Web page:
Joseph Ladapo used ‘seriously flawed’ science to warn against vaccines, UF faculty peers say

A UF task force determined that the information Ladapo used to warn against vaccines has ‘serious shortcomings’ of which he was made aware.

Surgeon General Joseph Ladapo, a professor of medicine at the University of Florida, used a faulty analysis and may have violated the school’s research integrity rules by citing a non-peer-reviewed study when he warned young men against receiving common coronavirus vaccines, a report from UF medical school faculty says.

In the report, first shared with and reported by The Washington Post, a task force of the University of Florida College of Medicine’s Faculty Council details many problems with the analysis Ladapo used on Oct. 7, when he recommended that men under 40 forgo taking mRNA vaccines for COVID-19.

Ladapo, through the Department of Health (DOH), warned of an “abnormally high risk of cardiac-related death” among young people.

“With a high level of global immunity to COVID-19, the benefit of vaccination is likely outweighed” by that risk, the DOH website says.

Doctors, public health officials and other medical professionals at the time quickly criticized Ladapo’s recommendations for being based on weak data that never underwent peer review. Twitter temporarily took down a tweet Ladapo posted referencing the study and summarizing his guidance, flagging it as misinformation.

But Ladapo doubled down. Last month, he joined Gov. Ron DeSantis in successfully seeking approval from the Florida Supreme Court for a statewide probe into whether drug manufacturers, including Pfizer and Moderna, committed wrongdoings in the development, marketing and distribution of mRNA vaccines.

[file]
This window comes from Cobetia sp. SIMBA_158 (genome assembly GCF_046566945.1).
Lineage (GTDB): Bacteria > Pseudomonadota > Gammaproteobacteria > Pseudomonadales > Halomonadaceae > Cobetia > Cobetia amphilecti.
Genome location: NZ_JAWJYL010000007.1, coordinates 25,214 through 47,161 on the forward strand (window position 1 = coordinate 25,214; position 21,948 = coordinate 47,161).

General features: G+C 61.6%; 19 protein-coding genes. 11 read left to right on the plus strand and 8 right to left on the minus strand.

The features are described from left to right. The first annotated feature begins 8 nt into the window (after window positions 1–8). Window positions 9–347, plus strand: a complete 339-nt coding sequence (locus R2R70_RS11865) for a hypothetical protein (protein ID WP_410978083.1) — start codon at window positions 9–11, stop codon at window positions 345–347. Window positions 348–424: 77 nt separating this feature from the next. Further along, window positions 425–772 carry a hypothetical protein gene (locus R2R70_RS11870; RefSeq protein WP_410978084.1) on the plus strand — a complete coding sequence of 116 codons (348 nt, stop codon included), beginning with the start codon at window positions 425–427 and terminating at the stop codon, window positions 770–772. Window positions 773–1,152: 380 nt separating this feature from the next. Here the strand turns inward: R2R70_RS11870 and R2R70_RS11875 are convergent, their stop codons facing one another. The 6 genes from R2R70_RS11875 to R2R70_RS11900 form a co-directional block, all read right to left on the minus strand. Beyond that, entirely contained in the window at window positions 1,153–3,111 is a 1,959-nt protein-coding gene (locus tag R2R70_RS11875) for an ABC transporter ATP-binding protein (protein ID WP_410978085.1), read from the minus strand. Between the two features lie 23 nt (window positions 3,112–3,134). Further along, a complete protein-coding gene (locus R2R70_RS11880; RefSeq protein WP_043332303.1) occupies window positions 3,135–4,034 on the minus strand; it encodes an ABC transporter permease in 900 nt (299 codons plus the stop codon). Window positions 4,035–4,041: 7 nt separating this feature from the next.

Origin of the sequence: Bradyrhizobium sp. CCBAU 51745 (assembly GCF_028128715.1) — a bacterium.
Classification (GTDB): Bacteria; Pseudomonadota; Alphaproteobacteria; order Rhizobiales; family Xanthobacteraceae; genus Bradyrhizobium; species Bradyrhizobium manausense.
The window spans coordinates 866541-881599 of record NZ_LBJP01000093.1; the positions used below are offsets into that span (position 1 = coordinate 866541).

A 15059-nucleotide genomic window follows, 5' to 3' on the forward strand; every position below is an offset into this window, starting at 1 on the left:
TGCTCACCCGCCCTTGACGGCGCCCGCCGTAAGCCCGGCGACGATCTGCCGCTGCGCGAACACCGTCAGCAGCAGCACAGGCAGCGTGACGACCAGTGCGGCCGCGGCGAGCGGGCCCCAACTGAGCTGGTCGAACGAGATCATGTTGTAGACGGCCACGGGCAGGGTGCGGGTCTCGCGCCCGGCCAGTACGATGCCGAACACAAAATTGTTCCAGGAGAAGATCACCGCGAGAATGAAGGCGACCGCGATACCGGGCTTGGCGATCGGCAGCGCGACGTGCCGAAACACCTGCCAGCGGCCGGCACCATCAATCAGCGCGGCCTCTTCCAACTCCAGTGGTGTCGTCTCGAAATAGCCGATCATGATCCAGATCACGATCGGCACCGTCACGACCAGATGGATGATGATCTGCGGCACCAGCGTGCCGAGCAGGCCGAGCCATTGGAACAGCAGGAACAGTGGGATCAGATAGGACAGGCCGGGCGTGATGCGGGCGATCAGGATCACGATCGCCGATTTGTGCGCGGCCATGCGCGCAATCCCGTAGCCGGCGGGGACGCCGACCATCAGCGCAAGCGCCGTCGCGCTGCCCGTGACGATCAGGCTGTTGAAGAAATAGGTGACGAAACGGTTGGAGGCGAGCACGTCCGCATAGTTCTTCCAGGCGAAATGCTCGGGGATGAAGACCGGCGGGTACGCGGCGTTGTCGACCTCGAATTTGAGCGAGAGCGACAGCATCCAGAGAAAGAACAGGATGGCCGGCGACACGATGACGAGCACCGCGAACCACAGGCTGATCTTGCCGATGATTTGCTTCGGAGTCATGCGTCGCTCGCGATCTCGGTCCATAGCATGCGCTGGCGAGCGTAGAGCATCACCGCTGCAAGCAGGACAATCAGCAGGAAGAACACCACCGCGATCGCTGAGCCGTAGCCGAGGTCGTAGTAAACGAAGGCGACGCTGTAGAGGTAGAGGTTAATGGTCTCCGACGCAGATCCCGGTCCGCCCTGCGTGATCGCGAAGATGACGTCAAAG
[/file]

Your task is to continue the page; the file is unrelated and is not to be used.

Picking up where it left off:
Medical school faculty members at UF, where Ladapo is tenured, conducted their own investigation. The Faculty Council referred the resulting report to the UF Office of Research Integrity, Security and Compliance, a move that compels the university to consider a formal investigation of Ladapo for a breach of research integrity principles.

The report determined the information Ladapo used has “serious shortcomings” of which he was made aware. It said the data he relied on “barely” qualified as statistically significant, and his analysis and guidance failed to compare the risk of vaccination with benefits, including limiting COVID-19 deaths and reducing hospitalizations.

Such actions, the task force wrote, “exemplifies ‘careless, irregular’ or contentious research practices.’”

“Indeed, based on an analysis that is seriously flawed … Dr. Ladapo makes policy recommendations that are in direct conflict with those of every other major U.S. scientific and public health organization, which are based on published studies contradicting his finding,” a summary of the task force report said.

Further, the analysis Ladapo used — which included no named authors — claimed deaths were cardiac-related without sufficient supportive evidence, making Ladapo’s guidance a potential violation of UF’s research integrity policy concerning “questionable research practices.”

“While Dr. Ladapo has the right and responsibility to develop public health policy as the state Surgeon General, he must simultaneously uphold the expectations and responsibilities of a tenured professor,” the task force wrote.

Responding to a summary of the UF task force’s report, DOH spokesperson Jae Williams III suggested Ladapo’s faculty peers were only trying to disparage him. He told the Post the research Ladapo used “has no affiliation with the university and was a surveillance assessment of public health data within the Surgeon General’s authority.”